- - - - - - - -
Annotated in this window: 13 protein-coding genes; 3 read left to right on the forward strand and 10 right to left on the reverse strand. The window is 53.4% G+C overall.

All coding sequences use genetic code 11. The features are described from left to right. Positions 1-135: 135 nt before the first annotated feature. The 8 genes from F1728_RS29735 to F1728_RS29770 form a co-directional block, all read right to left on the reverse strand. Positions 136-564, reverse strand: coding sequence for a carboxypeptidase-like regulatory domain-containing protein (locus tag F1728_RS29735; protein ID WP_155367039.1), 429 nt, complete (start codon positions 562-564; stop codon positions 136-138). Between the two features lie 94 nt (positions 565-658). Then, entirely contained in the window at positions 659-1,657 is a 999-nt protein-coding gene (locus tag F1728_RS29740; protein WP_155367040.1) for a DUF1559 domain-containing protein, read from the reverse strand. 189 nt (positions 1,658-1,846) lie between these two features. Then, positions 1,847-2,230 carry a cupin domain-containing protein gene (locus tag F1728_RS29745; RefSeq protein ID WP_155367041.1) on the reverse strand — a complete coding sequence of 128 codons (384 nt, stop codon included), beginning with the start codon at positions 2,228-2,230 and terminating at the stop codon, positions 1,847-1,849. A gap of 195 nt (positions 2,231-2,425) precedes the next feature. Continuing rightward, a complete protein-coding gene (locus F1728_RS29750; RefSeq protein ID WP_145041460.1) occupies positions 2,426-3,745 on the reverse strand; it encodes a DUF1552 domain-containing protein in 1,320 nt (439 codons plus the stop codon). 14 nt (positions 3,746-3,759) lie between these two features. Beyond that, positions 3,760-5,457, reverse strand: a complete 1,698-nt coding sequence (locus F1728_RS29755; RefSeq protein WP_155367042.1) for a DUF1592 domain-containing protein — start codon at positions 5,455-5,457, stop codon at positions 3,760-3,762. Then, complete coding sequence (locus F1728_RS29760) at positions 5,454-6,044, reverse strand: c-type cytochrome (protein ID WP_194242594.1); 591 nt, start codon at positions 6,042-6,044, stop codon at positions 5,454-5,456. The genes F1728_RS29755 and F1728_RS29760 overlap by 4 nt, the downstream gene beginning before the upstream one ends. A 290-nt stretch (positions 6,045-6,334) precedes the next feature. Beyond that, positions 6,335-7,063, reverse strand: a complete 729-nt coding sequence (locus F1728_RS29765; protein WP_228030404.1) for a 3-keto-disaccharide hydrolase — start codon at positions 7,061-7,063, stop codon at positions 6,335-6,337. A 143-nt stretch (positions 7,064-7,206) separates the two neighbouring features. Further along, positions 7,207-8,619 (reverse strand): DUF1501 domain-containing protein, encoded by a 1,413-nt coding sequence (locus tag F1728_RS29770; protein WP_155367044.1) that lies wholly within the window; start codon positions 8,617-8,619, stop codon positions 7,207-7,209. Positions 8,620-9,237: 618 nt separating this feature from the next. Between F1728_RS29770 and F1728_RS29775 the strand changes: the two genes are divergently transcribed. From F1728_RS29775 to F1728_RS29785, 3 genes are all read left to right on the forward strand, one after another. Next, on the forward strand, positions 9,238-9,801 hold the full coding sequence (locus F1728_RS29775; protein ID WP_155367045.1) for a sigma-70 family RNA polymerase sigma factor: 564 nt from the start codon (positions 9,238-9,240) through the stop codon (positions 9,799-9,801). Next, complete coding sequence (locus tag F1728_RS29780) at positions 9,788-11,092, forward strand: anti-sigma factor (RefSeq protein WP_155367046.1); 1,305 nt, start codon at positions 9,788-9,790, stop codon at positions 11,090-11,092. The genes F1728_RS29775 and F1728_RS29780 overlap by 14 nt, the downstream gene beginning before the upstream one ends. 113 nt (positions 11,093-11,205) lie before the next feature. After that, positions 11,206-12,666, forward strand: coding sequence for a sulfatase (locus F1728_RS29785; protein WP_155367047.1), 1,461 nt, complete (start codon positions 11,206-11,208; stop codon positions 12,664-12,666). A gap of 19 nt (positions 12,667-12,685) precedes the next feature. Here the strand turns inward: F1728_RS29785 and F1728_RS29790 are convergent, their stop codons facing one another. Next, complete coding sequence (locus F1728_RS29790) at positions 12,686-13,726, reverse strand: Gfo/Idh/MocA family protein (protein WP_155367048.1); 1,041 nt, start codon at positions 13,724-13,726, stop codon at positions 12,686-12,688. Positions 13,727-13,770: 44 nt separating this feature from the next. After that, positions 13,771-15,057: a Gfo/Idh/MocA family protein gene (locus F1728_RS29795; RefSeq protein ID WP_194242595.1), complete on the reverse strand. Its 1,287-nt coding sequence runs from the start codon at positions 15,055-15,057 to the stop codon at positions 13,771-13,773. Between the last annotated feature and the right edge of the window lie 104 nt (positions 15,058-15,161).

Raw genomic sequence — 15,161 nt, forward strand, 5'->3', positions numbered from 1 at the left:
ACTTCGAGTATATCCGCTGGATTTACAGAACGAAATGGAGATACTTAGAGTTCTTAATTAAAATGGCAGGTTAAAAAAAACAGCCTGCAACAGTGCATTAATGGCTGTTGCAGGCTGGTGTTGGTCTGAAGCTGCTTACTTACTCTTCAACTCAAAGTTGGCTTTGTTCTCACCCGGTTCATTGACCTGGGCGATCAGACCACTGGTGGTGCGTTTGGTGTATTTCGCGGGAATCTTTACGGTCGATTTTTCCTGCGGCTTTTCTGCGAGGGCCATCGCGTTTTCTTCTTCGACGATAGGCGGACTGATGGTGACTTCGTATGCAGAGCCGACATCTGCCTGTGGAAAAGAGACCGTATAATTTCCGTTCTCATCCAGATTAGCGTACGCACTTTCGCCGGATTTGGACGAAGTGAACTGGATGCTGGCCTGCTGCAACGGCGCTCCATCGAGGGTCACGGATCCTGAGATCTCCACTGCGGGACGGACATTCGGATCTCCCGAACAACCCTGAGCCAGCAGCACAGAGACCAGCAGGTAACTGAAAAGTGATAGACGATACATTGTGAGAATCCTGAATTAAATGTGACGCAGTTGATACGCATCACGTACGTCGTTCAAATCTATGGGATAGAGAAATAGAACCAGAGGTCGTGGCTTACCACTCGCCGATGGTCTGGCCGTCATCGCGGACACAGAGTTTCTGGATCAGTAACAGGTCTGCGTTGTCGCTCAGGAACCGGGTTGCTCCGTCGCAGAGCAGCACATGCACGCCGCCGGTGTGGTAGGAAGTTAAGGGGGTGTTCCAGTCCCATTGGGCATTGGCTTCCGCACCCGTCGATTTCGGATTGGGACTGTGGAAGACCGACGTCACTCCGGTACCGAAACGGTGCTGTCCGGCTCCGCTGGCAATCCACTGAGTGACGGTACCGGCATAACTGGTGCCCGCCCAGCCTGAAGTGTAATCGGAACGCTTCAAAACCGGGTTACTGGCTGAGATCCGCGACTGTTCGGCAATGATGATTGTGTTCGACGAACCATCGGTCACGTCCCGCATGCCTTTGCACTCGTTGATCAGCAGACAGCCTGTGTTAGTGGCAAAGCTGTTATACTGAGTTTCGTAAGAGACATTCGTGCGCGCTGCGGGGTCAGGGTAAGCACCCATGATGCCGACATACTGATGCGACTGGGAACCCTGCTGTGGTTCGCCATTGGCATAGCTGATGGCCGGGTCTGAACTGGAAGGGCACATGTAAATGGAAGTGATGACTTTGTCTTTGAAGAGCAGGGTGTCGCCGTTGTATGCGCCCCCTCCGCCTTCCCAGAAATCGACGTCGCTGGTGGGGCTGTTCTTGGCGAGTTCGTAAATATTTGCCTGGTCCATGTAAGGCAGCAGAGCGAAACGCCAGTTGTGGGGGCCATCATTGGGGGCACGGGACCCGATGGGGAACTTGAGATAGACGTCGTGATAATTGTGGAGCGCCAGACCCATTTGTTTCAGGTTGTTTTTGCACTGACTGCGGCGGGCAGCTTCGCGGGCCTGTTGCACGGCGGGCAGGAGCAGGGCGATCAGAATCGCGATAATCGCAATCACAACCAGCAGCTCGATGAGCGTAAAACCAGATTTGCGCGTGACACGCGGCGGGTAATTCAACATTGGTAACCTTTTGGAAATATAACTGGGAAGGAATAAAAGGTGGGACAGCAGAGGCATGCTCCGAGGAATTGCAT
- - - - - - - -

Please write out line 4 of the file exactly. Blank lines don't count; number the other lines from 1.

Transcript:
ACTTCGAGTATATCCGCTGGATTTACAGAACGAAATGGAGATACTTAGAGTTCTTAATTAAAATGGCAGGTTAAAAAAAACAGCCTGCAACAGTGCATTAATGGCTGTTGCAGGCTGGTGTTGGTCTGAAGCTGCTTACTTACTCTTCAACTCAAAGTTGGCTTTGTTCTCACCCGGTTCATTGACCTGGGCGATCAGACCACTGGTGGTGCGTTTGGTGTATTTCGCGGGAATCTTTACGGTCGATTTTTCCTGCGGCTTTTCTGCGAGGGCCATCGCGTTTTCTTCTTCGACGATAGGCGGACTGATGGTGACTTCGTATGCAGAGCCGACATCTGCCTGTGGAAAAGAGACCGTATAATTTCCGTTCTCATCCAGATTAGCGTACGCACTTTCGCCGGATTTGGACGAAGTGAACTGGATGCTGGCCTGCTGCAACGGCGCTCCATCGAGGGTCACGGATCCTGAGATCTCCACTGCGGGACGGACATTCGGATCTCCCGAACAACCCTGAGCCAGCAGCACAGAGACCAGCAGGTAACTGAAAAGTGATAGACGATACATTGTGAGAATCCTGAATTAAATGTGACGCAGTTGATACGCATCACGTACGTCGTTCAAATCTATGGGATAGAGAAATAGAACCAGAGGTCGTGGCTTACCACTCGCCGATGGTCTGGCCGTCATCGCGGACACAGAGTTTCTGGATCAGTAACAGGTCTGCGTTGTCGCTCAGGAACCGGGTTGCTCCGTCGCAGAGCAGCACATGCACGCCGCCGGTGTGGTAGGAAGTTAAGGGGGTGTTCCAGTCCCATTGGGCATTGGCTTCCGCACCCGTCGATTTCGGATTGGGACTGTGGAAGACCGACGTCACTCCGGTACCGAAACGGTGCTGTCCGGCTCCGCTGGCAATCCACTGAGTGACGGTACCGGCATAACTGGTGCCCGCCCAGCCTGAAGTGTAATCGGAACGCTTCAAAACCGGGTTACTGGCTGAGATCCGCGACTGTTCGGCAATGATGATTGTGTTCGACGAACCATCGGTCACGTCCCGCATGCCTTTGCACTCGTTGATCAGCAGACAGCCTGTGTTAGTGGCAAAGCTGTTATACTGAGTTTCGTAAGAGACATTCGTGCGCGCTGCGGGGTCAGGGTAAGCACCCATGATGCCGACATACTGATGCGACTGGGAACCCTGCTGTGGTTCGCCATTGGCATAGCTGATGGCCGGGTCTGAACTGGAAGGGCACATGTAAATGGAAGTGATGACTTTGTCTTTGAAGAGCAGGGTGTCGCCGTTGTATGCGCCCCCTCCGCCTTCCCAGAAATCGACGTCGCTGGTGGGGCTGTTCTTGGCGAGTTCGTAAATATTTGCCTGGTCCATGTAAGGCAGCAGAGCGAAACGCCAGTTGTGGGGGCCATCATTGGGGGCACGGGACCCGATGGGGAACTTGAGATAGACGTCGTGATAATTGTGGAGCGCCAGACCCATTTGTTTCAGGTTGTTTTTGCACTGACTGCGGCGGGCAGCTTCGCGGGCCTGTTGCACGGCGGGCAGGAGCAGGGCGATCAGAATCGCGATAATCGCAATCACAACCAGCAGCTCGATGAGCGTAAAACCAGATTTGCGCGTGACACGCGGCGGGTAATTCAACATTGGTAACCTTTTGGAAATATAACTGGGAAGGAATAAAAGGTGGGACAGCAGAGGCATGCTCCGAGGAATTGCAT